The acquisition reflects Doosan Bobcat's move to make an early inroad into the grounds care equipment market by utilizing Schiller Grounds Care's high brand recognition and dealer capabilities. The market for zero-turn lawnmowers has seen steady growth. Doosan Bobcat would acquire the American company's three brands -- BOB-CAT, Steiner and Ryan.
Doosan Bobcat said Tuesday that its U.S. subsidiary, Clark Equipment, purchases Schiller Grounds Care's mower-related assets and liabilities. The company aims to expand its dealer network in southern and western U.S. regions where demand is high.
"With the acquisition of mower business, we will strengthen our product line-up in agriculture and landscape businesses with the recently released compact tractor and create synergy with existing businesses by expanding the Northeast-focused dealer network to the West and South," Doosan Bobcat said in a regulatory filing.
"Mowers are a must-have product line in order to strengthen product competitiveness in the landscaping and agriculture sectors," Doosan Bobcat CEO Park Sung-chul said, adding the acquisition would serve as an opportunity to speed up business expansion in North America.
In July, Doosan Bobcat started mass-production of E10e, a compact battery-powered one-ton excavator, from its factory in Czechoslovakia. The E10e model runs solely on electric motors and has the same power and performance as the diesel engine product of its class. The new model, which is only 71 centimeters wide, is suitable for indoor demolition due to no smoke and low noise.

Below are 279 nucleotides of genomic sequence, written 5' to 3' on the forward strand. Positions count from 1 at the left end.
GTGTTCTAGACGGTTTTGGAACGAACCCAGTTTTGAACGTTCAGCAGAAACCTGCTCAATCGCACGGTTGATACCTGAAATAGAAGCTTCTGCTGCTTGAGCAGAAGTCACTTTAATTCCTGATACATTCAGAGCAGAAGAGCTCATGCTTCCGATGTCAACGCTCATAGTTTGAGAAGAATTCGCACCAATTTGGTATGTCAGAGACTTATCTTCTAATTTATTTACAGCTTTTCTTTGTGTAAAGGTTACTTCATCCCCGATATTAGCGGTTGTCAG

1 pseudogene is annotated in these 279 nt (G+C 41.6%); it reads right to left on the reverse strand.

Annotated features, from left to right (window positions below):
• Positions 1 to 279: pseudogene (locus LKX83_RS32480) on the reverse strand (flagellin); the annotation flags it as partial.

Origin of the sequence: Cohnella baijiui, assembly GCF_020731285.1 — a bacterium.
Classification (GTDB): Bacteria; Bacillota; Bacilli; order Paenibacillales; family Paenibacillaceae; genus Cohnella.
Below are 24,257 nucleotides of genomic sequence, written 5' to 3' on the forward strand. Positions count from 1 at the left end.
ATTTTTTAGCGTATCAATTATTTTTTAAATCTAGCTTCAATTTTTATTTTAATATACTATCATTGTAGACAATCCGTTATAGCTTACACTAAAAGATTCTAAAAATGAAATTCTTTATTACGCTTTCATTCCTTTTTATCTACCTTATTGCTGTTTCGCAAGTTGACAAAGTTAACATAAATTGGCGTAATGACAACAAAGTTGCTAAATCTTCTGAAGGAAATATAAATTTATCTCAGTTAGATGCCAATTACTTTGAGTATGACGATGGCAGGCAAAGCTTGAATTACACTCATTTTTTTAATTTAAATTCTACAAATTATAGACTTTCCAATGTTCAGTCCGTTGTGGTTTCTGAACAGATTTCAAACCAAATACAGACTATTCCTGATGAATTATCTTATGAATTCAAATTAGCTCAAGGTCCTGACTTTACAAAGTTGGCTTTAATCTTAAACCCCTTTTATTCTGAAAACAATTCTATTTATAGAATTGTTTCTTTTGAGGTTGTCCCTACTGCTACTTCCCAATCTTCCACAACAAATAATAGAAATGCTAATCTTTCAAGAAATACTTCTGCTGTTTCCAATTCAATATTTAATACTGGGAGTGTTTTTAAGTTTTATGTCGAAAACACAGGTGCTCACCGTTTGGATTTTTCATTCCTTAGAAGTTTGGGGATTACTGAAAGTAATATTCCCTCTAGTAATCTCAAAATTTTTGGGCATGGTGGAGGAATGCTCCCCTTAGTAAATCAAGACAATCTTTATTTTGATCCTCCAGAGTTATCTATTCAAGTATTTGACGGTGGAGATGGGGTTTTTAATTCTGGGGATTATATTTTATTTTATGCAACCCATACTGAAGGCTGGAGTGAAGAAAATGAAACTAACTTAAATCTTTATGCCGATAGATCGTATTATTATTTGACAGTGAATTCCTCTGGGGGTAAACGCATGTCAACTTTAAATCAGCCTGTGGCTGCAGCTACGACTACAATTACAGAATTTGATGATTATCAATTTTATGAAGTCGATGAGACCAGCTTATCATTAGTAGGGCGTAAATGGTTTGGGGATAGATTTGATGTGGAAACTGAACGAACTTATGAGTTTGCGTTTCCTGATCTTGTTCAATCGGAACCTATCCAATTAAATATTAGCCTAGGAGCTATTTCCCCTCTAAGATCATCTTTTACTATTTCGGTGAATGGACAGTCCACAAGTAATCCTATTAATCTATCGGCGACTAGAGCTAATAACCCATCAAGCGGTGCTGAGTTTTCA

While diesel compact excavators remain predominant, demands for eco-friendly and power-efficient electric-powered excavators are rising. Electric diggers can be used in urban construction sites because they are quieter than diesel models and emit no fumes. As environmental regulations are being strengthened around the world, major European cities such as Paris and Athens will phase out diesel vehicles.
Hyundai Construction Equipment (HCE), a heavy equipment maker in South Korea, has developed a 3.5-ton electric powered excavator in a joint project with Cummins, an American diesel and alternative fuel generator maker. The excavator is mounted with lithium-ion batteries which last up to eight hours.
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